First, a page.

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CHAPTER 2 BIRTH ORDER, SIBLING COMPETITION, AND HUMAN BEHAVIOR FRANK J. SULLOWAY University of California, Berkeley Abstract : Sibling competition is widespread among bird and animal species and sometimes leads to siblicide. By influencing the strategies that siblings employ in their struggles for dominance, birth order af- fects the outcomes of such contests. In our own species, birth order is a proxy for disparities in age, physical size, and status, all of which contribute to personality. In addition, birth order is related to the roles and niches available to offspring within the family system. On aver- age, firstborns—who tend to act as surrogate parents—are more con- scientious than laterborns, whereas laterborns are more agreeable, extraverted, and nonconforming. As strategies for dealing with rivals in a dominance hierarchy, as well as for optimizing parental invest- ment, these sibling differences are consistent with a Darwinian per- spective on family life. So are other links between personality and family dynamics, particularly those associated with parental invest- ment and parent-offspring conflict. In adulthood, human behavior con- tinues to reflect these formative influences, although such behavioral dispositions generally need to be catalyzed by appropriate situations in order to be fully expressed. 1. THE BIOLOGY OF SIBLING COMPETITION A wide variety of animal species exhibit birth-order differences in behavior, usually in competition for parental investment. These be- havioral effects are influenced by two distinct kinds of biological causes: ultimate and proximate . Ultimate causes include adaptive tendencies that have evolved by natural selection. Proximate causes comprise influences operating during the lifetime of the organism and encom- 39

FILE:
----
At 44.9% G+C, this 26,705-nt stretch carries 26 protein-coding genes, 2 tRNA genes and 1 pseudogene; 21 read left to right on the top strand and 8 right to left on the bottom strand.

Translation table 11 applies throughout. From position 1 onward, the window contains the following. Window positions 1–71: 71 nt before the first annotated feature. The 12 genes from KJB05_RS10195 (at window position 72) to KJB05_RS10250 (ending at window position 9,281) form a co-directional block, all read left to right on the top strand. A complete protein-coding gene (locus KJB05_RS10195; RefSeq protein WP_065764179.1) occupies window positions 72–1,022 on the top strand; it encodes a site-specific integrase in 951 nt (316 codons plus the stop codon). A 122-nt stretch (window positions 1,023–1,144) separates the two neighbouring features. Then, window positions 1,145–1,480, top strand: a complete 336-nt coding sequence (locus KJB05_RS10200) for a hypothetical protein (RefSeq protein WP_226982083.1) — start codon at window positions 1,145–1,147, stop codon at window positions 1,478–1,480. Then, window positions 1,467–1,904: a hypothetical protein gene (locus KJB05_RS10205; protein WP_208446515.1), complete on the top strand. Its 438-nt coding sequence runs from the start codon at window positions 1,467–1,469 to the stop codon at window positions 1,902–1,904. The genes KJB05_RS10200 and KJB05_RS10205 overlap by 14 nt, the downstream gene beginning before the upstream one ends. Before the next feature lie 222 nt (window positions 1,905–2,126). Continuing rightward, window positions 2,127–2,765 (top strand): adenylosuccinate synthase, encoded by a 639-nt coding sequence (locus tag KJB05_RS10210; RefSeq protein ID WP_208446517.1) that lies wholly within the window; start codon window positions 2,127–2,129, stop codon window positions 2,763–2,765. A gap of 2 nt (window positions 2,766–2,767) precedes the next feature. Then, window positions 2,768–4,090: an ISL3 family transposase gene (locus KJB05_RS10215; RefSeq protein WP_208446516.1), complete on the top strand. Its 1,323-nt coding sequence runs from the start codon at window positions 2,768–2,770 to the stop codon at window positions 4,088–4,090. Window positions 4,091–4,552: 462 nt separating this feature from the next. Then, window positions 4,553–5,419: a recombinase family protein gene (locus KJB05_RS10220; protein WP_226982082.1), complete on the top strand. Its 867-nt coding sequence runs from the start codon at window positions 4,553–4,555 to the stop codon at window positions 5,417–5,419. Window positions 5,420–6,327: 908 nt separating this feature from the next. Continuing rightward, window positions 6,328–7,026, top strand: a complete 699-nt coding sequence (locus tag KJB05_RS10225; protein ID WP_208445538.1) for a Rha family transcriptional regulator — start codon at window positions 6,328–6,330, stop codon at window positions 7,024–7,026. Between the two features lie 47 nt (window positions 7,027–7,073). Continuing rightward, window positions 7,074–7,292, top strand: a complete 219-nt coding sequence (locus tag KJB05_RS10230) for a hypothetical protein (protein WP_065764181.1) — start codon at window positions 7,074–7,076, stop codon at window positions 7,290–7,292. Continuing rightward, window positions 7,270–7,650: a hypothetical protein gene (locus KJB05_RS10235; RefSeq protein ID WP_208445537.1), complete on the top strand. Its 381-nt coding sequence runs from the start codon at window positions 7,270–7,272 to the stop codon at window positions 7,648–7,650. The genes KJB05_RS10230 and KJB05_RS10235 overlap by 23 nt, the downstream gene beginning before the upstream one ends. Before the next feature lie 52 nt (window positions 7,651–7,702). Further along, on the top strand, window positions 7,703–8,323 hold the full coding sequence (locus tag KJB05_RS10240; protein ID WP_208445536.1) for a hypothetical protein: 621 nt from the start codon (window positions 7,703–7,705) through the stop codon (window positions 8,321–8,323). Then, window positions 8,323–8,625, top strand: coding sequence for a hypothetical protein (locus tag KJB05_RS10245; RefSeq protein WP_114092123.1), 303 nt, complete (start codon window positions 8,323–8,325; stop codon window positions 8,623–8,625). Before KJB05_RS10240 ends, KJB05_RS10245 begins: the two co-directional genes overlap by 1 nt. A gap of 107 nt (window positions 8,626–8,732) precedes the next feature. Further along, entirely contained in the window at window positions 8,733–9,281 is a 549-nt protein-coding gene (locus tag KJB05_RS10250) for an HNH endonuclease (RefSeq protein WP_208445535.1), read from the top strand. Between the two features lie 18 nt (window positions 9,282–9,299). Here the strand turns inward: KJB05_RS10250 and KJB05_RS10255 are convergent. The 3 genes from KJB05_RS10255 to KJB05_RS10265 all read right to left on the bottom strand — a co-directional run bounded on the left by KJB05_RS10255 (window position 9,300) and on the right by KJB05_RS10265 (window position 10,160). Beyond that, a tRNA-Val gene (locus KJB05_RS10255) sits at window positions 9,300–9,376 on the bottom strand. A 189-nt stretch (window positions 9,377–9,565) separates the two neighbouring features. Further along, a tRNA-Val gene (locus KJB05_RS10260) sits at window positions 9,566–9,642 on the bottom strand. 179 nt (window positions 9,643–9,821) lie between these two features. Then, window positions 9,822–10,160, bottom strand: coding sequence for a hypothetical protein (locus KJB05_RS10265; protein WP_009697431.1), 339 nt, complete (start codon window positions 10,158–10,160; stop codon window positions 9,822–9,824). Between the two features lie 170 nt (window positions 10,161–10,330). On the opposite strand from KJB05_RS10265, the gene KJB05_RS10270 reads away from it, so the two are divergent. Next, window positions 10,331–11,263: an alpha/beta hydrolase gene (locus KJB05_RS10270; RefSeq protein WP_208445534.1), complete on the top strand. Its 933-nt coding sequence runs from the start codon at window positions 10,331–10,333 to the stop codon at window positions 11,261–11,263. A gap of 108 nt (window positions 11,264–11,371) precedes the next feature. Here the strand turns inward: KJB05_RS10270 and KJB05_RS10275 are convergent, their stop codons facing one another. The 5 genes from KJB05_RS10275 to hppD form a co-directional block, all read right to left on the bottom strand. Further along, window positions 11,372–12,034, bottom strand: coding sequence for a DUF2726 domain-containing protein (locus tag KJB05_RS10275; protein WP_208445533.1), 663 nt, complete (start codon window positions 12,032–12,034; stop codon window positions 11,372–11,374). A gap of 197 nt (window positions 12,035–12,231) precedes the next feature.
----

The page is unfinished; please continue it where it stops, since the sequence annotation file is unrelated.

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SULLOWAY 40 pass biological as well as environmental factors, which almost always interact with one another. For example, some avian species possess an instinct to migrate during the autumn and spring, an adaptation that has its ultimate cause in natural selection. Temperature and day length, along with the various neuropsychological mechanisms they trigger, supply the proximate causes of bird migration (Mayr, 1961). Viewed in these conceptual terms, a biological propensity to en- gage in sibling rivalry is one of the ultimate causes of personality development. Darwin’s theory of natural selection explains this part of the story, which focuses on the biological dispositions that most offspring have to compete for parental favor. As William Hamilton (1964) recognized, natural selection maximizes inclusive fitness. This form of Darwinian fitness can be defined as an organism’s own reproductive success, together with its contribution to the reproduc- tive success of close relatives, discounted according to their coeffi- cient of relatedness. On average, siblings share half of their genes.
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This note was uploaded on 01/16/2012 for the course BI 200 taught by Professor Potter during the Fall '11 term at Montgomery College.

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